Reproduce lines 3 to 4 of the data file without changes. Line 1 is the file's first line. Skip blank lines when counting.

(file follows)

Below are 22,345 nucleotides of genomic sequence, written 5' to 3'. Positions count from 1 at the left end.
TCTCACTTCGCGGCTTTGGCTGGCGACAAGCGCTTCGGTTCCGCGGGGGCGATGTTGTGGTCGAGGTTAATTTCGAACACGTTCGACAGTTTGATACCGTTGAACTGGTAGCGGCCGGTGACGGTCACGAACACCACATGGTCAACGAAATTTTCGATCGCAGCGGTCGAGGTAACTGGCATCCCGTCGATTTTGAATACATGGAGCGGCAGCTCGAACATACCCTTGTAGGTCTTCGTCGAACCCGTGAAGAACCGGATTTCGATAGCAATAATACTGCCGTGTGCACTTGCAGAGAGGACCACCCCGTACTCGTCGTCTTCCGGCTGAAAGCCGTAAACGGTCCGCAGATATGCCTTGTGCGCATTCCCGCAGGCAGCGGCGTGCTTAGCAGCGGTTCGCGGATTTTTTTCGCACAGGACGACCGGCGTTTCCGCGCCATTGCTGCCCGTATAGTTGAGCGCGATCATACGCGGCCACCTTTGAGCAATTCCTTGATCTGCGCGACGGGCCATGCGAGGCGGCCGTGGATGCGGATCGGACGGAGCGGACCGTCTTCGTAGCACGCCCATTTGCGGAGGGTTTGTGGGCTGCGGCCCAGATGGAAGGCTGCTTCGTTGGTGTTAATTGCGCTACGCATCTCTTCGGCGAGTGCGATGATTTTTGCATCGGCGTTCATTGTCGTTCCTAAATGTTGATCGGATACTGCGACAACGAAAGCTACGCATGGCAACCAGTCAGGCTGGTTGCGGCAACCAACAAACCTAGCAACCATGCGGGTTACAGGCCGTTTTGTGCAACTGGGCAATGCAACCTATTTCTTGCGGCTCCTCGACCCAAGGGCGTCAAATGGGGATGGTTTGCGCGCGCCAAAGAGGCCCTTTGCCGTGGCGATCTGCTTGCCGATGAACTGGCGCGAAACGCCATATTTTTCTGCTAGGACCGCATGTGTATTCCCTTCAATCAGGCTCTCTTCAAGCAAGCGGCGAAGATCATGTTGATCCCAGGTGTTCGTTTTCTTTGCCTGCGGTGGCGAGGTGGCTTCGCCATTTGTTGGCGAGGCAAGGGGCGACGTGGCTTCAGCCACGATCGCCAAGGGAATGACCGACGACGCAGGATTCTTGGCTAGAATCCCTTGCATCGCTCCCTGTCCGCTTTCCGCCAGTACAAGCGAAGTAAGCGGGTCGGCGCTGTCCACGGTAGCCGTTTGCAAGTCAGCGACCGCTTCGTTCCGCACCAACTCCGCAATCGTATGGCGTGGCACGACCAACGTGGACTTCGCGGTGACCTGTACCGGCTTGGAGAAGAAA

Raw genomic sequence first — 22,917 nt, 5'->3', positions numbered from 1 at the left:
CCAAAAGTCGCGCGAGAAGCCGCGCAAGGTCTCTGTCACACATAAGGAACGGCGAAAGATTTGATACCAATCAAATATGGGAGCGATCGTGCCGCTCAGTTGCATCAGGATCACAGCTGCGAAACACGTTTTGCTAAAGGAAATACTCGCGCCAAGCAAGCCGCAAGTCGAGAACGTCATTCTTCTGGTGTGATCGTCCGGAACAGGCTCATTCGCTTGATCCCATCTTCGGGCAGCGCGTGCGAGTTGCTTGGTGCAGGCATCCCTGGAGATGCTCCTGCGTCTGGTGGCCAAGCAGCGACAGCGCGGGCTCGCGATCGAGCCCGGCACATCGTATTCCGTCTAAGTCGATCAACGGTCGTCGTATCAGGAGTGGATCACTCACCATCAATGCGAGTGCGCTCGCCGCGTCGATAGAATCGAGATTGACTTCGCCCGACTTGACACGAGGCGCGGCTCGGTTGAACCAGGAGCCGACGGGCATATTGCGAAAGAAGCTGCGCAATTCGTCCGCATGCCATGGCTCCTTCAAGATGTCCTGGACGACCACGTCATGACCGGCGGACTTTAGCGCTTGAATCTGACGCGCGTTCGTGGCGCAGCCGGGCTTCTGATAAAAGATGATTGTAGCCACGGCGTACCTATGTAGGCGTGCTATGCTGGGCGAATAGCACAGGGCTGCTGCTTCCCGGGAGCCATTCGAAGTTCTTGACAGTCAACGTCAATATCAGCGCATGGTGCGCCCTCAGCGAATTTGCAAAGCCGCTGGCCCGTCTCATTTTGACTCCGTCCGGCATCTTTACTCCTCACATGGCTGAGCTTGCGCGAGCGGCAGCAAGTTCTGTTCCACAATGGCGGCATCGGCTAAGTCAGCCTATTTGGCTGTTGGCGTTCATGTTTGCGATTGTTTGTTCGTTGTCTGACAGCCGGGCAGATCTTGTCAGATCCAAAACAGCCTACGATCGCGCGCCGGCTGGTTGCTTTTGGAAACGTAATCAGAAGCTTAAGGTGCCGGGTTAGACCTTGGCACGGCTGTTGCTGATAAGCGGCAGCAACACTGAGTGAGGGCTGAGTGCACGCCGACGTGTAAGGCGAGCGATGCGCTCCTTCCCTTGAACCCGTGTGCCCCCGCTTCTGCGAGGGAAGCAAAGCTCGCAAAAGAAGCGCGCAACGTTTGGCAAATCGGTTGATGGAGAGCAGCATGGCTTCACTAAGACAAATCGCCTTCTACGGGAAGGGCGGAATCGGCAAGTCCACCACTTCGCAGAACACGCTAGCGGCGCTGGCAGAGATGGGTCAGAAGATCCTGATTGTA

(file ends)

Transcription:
Raw genomic sequence first — 22,917 nt, 5'->3', positions numbered from 1 at the left:
CCAAAAGTCGCGCGAGAAGCCGCGCAAGGTCTCTGTCACACATAAGGAACGGCGAAAGATTTGATACCAATCAAATATGGGAGCGATCGTGCCGCTCAGTTGCATCAGGATCACAGCTGCGAAACACGTTTTGCTAAAGGAAATACTCGCGCCAAGCAAGCCGCAAGTCGAGAACGTCATTCTTCTGGTGTGATCGTCCGGAACAGGCTCATTCGCTTGATCCCATCTTCGGGCAGCGCGTGCGAGTTGCTTGGTGCAGGCATCCCTGGAGATGCTCCTGCGTCTGGTGGCCAAGCAGCGACAGCGCGGGCTCGCGATCGAGCCCGGCACATCGTATTCCGTCTAAGTCGATCAACGGTCGTCGTATCAGGAGTGGATCACTCACCATCAATGCGAGTGCGCTCGCCGCGTCGATAGAATCGAGATTGACTTCGCCCGACTTGACACGAGGCGCGGCTCGGTTGAACCAGGAGCCGACGGGCATATTGCGAAAGAAGCTGCGCAATTCGTCCGCATGCCATGGCTCCTTCAAGATGTCCTGGACGACCACGTCATGACCGGCGGACTTTAGCGCTTGAATCTGACGCGCGTTCGTGGCGCAGCCGGGCTTCTGATAAAAGATGATTGTAGCCACGGCGTACCTATGTAGGCGTGCTATGCTGGGCGAATAGCACAGGGCTGCTGCTTCCCGGGAGCCATTCGAAGTTCTTGACAGTCAACGTCAATATCAGCGCATGGTGCGCCCTCAGCGAATTTGCAAAGCCGCTGGCCCGTCTCATTTTGACTCCGTCCGGCATCTTTACTCCTCACATGGCTGAGCTTGCGCGAGCGGCAGCAAGTTCTGTTCCACAATGGCGGCATCGGCTAAGTCAGCCTATTTGGCTGTTGGCGTTCATGTTTGCGATTGTTTGTTCGTTGTCTGACAGCCGGGCAGATCTTGTCAGATCCAAAACAGCCTACGATCGCGCGCCGGCTGGTTGCTTTTGGAAACGTAATCAGAAGCTTAAGGTGCCGGGTTAGACCTTGGCACGGCTGTTGCTGATAAGCGGCAGCAACACTGAGTGAGGGCTGAGTGCACGCCGACGTGTAAGGCGAGCGATGCGCTCCTTCCCTTGAACCCGTGTGCCCCCGCTTCTGCGAGGGAAGCAAAGCTCGCAAAAGAAGCGCGCAACGTTTGGCAAATCGGTTGATGGAGAGCAGCATGGCTTCACTAAGACAAATCGCCTTCTACGGGAAGGGCGGAATCGGCAAGTCCACCACTTCGCAGAACACGCTAGCGGCGCTGGCAGAGATGGGTCAGAAGATCCTGATTGTA